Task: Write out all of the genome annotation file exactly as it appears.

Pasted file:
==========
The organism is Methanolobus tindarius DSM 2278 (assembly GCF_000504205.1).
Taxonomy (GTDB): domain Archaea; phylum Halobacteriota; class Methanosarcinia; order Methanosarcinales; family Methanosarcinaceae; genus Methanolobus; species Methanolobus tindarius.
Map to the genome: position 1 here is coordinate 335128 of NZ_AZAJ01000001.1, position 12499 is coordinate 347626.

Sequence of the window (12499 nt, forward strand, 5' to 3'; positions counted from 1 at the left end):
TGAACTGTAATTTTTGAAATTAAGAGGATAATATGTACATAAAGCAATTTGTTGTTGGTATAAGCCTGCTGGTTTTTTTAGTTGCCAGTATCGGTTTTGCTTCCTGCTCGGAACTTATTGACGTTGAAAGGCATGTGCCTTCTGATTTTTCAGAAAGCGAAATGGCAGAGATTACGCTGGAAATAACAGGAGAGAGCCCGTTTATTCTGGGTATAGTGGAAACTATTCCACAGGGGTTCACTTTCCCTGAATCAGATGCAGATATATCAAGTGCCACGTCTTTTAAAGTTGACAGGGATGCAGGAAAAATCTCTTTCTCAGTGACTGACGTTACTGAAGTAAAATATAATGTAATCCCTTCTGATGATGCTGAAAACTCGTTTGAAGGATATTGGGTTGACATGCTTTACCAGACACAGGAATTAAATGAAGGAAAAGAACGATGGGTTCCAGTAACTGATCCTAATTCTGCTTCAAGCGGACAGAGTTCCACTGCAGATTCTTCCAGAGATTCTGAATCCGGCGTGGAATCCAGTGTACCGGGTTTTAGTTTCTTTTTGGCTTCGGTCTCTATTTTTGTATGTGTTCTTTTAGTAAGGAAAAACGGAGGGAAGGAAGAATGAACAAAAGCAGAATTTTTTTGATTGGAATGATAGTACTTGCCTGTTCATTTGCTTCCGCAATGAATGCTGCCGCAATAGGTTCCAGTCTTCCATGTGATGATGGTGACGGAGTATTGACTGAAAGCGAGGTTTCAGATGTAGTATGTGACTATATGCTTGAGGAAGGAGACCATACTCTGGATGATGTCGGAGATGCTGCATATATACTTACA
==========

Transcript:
The organism is Methanolobus tindarius DSM 2278 (assembly GCF_000504205.1).
Taxonomy (GTDB): domain Archaea; phylum Halobacteriota; class Methanosarcinia; order Methanosarcinales; family Methanosarcinaceae; genus Methanolobus; species Methanolobus tindarius.
Map to the genome: position 1 here is coordinate 335128 of NZ_AZAJ01000001.1, position 12499 is coordinate 347626.

Sequence of the window (12499 nt, forward strand, 5' to 3'; positions counted from 1 at the left end):
TGAACTGTAATTTTTGAAATTAAGAGGATAATATGTACATAAAGCAATTTGTTGTTGGTATAAGCCTGCTGGTTTTTTTAGTTGCCAGTATCGGTTTTGCTTCCTGCTCGGAACTTATTGACGTTGAAAGGCATGTGCCTTCTGATTTTTCAGAAAGCGAAATGGCAGAGATTACGCTGGAAATAACAGGAGAGAGCCCGTTTATTCTGGGTATAGTGGAAACTATTCCACAGGGGTTCACTTTCCCTGAATCAGATGCAGATATATCAAGTGCCACGTCTTTTAAAGTTGACAGGGATGCAGGAAAAATCTCTTTCTCAGTGACTGACGTTACTGAAGTAAAATATAATGTAATCCCTTCTGATGATGCTGAAAACTCGTTTGAAGGATATTGGGTTGACATGCTTTACCAGACACAGGAATTAAATGAAGGAAAAGAACGATGGGTTCCAGTAACTGATCCTAATTCTGCTTCAAGCGGACAGAGTTCCACTGCAGATTCTTCCAGAGATTCTGAATCCGGCGTGGAATCCAGTGTACCGGGTTTTAGTTTCTTTTTGGCTTCGGTCTCTATTTTTGTATGTGTTCTTTTAGTAAGGAAAAACGGAGGGAAGGAAGAATGAACAAAAGCAGAATTTTTTTGATTGGAATGATAGTACTTGCCTGTTCATTTGCTTCCGCAATGAATGCTGCCGCAATAGGTTCCAGTCTTCCATGTGATGATGGTGACGGAGTATTGACTGAAAGCGAGGTTTCAGATGTAGTATGTGACTATATGCTTGAGGAAGGAGACCATACTCTGGATGATGTCGGAGATGCTGCATATATACTTACA